Findings, in mice, fuel the idea that processes of active movement and sensory processing are connected
A new study by researchers at the University of Oregon published today in the journal Neuron describes a brainstem circuit in mice that may help explain how active movement impacts the way the brain processes sensory information.
Christopher Niell, a biologist and member of the University of Oregon's Institute of Neuroscience, directed a team that provided new details in the journal Neuron about a brainstem circuit in mice that may help explain how active movement impacts the way the brain processes sensory information.
Credit: University of Oregon
"Previous studies have examined changes in the visual cortex of mice during running. What was unknown was how do running and vision get linked together in the first place?" said Cristopher Niell, a biology professor in the Institute of Neuroscience and the senior author on the paper "Identification of a Brainstem Circuit Regulating Visual Cortical State in Parallel with Locomotion."
The "aha moment" that inspired the study came five years ago when Niell, as a postdoctoral fellow in Michael Stryker's lab at the University of California, San Francisco, was examining visual perception in mice. He observed that running appeared to be changing how neurons in the brain were firing.
"We found that running turned up the magnitude in the mouse's visual cortex by about two-fold — the signals were basically twice as strong when the mouse was running," Niell said.
This initial finding, demonstrating a mind-body connection in the mouse visual system, was published in Neuron in 2010. Following up on this finding, Niell's team sought to identify neural circuits that could link movement and vision together.
The researchers focused on the brain's mesencephalic locomotor region (MLR), which has been shown to mediate running and other forms of activity in many species. They hypothesized that neural pathways originating in the MLR could serve a dual role – sending a signal down to the spinal cord to initiate locomotion, and another up to the cortex to turn up the visual response.
Using optogenetic methods, the team created genetically sensitized neurons in the MLR region of the mouse brain that could be activated by light. The team then recorded the resulting increased visual responses in the cortex. Their results demonstrated that the MLR can indeed lead to both running and increased responsiveness in the cortex, and that these two effects could be dissociated, showing that they are conveyed via separate pathways.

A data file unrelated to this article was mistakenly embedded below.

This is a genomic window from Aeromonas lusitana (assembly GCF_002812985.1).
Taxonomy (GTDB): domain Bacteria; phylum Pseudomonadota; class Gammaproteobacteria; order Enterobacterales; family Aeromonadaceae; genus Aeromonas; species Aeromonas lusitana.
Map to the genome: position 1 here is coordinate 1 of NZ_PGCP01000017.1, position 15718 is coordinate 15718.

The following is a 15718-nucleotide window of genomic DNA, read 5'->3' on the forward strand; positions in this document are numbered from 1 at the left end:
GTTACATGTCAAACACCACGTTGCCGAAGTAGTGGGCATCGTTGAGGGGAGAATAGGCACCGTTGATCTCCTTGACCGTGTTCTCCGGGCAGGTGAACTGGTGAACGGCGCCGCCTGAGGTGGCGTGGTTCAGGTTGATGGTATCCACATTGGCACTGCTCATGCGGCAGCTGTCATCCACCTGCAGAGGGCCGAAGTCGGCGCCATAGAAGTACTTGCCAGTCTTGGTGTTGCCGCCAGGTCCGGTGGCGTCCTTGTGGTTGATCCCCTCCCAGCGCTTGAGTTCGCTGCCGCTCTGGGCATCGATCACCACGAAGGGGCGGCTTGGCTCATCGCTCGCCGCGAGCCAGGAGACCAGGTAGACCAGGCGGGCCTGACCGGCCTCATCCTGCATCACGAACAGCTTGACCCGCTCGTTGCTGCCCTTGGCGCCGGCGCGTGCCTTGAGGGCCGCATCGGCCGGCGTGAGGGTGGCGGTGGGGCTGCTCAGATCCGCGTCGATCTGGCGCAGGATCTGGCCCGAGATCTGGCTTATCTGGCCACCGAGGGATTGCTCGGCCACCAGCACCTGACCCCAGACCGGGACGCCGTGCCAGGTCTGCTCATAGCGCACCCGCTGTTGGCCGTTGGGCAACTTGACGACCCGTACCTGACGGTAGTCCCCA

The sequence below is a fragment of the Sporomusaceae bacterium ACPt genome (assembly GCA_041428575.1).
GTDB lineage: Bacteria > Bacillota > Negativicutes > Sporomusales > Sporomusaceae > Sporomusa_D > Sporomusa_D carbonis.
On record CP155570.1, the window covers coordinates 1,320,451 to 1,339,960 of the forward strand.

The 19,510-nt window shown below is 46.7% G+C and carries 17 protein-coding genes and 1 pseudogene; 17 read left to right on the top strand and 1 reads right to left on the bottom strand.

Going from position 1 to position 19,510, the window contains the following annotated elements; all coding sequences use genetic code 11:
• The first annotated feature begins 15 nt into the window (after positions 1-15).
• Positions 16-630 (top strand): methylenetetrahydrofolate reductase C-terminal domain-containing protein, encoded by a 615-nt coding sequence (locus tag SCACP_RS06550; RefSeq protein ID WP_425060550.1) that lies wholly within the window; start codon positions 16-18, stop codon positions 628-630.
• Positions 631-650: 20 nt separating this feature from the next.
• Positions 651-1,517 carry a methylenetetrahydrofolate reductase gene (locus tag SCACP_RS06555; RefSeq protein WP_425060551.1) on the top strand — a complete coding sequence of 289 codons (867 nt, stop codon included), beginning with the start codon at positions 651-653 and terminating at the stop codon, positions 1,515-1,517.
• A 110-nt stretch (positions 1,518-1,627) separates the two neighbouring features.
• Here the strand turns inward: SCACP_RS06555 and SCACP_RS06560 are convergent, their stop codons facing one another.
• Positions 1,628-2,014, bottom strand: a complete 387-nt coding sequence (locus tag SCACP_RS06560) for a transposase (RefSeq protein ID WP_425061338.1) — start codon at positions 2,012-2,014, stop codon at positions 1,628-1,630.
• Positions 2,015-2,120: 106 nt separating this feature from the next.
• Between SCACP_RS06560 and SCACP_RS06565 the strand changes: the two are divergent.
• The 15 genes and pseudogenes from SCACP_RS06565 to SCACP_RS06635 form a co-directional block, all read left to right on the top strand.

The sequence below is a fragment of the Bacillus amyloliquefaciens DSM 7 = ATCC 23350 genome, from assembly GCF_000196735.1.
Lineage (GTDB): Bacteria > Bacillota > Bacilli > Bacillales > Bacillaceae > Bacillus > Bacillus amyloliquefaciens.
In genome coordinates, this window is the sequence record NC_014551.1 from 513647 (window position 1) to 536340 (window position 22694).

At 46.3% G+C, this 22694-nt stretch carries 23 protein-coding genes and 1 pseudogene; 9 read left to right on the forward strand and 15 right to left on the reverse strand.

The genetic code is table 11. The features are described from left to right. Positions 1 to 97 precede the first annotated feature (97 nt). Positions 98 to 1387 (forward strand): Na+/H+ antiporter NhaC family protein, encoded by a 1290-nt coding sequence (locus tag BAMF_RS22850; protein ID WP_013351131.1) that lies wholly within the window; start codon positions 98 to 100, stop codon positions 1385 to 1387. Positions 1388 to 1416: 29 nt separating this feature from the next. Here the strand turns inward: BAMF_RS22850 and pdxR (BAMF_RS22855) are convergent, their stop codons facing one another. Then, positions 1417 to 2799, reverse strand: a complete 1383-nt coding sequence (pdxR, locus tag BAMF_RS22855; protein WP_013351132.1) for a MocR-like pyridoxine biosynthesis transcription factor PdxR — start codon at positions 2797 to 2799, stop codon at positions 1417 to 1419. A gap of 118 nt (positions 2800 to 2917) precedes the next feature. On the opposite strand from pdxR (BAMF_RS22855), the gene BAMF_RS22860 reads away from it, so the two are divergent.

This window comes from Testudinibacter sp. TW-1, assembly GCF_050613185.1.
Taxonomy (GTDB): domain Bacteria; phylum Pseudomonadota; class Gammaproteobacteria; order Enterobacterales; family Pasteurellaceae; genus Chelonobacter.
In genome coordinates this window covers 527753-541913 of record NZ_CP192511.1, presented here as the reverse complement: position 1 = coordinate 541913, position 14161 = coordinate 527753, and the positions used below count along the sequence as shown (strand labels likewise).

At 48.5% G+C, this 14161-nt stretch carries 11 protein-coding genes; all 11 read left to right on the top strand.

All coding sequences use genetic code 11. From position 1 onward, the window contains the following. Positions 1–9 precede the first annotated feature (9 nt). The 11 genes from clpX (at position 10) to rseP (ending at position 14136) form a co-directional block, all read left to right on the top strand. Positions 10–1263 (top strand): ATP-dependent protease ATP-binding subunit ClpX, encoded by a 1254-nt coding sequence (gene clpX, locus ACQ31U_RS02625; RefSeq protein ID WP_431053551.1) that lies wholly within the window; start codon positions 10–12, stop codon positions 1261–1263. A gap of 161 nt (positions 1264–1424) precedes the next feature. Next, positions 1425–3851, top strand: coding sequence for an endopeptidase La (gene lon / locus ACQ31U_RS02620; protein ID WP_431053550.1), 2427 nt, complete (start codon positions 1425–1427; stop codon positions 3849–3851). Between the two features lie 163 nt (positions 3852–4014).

Next, researchers activated the terminals of the neurons' axons in the basal forebrain, a region that sends neuromodulatory projections to the visual cortex. Stimulation here also induced changes in the cortex, but without the intermediary step of running. Interestingly, the basal forebrain is known to use the neuromodulator acetycholine, which is often associated with alertness and attention.
It is unclear whether humans experience heightened visual perception while running, but the study adds to growing evidence that the processes governing active movement and sensory processing in the brain are tightly connected. Similar regions have been targeted in humans for therapeutic deep-brain stimulation to treat motor dysfunction in patients with Parkinson's disease. Activating this circuit might also provide a means to enhance neuroplasticity, the brain's capacity to rewire itself.
Niell's team included Moses Lee, a visiting scholar at the UO and student in the M.D.-Ph.D. program at UC-San Francisco, who served as the lead author on the paper. "While it seems that moving and sensing are two independent processes, a lot of new research suggests that they are deeply coupled," Lee said. "My hope is that our study can help solidify our understanding of how the brain functions differently in 'alert' states."
Other authors were Jennifer Hoy of the UO, Antonello Bonci of the National Institute of Drug Abuse and Johns Hopkins School of Medicine, Linda Wilbrecht of the UC-Berkeley, and Stryker. Research in the Niell lab at the UO was conducted over the past three years with funding from the National Institutes of Health. NIH grants supporting the research were 1R01EY023337 to Niell, 1R01EY02874 to Stryker and 1RC2NS069350 and 1R01MH087542 to Wilbrecht.
About the University of Oregon The University of Oregon is among the 108 institutions chosen from 4,633 U.S. universities for top-tier designation of "Very High Research Activity" in the 2010 Carnegie Classification of Institutions of Higher Education. The UO also is one of two Pacific Northwest members of the Association of American Universities.
Source: Cristopher Niell, assistant professor, Department of Biology, 541-346-8598, email@example.com
Niell faculty page: http://uoneuro.uoregon.edu/ionmain/htdocs/faculty/niell.html
Institute of Neuroscience: http://uoneuro.uoregon.edu/ionmain/htdocs/index.html
Department of Biology: http://biology.uoregon.edu/
University of Oregon: http://uoregon.edu/
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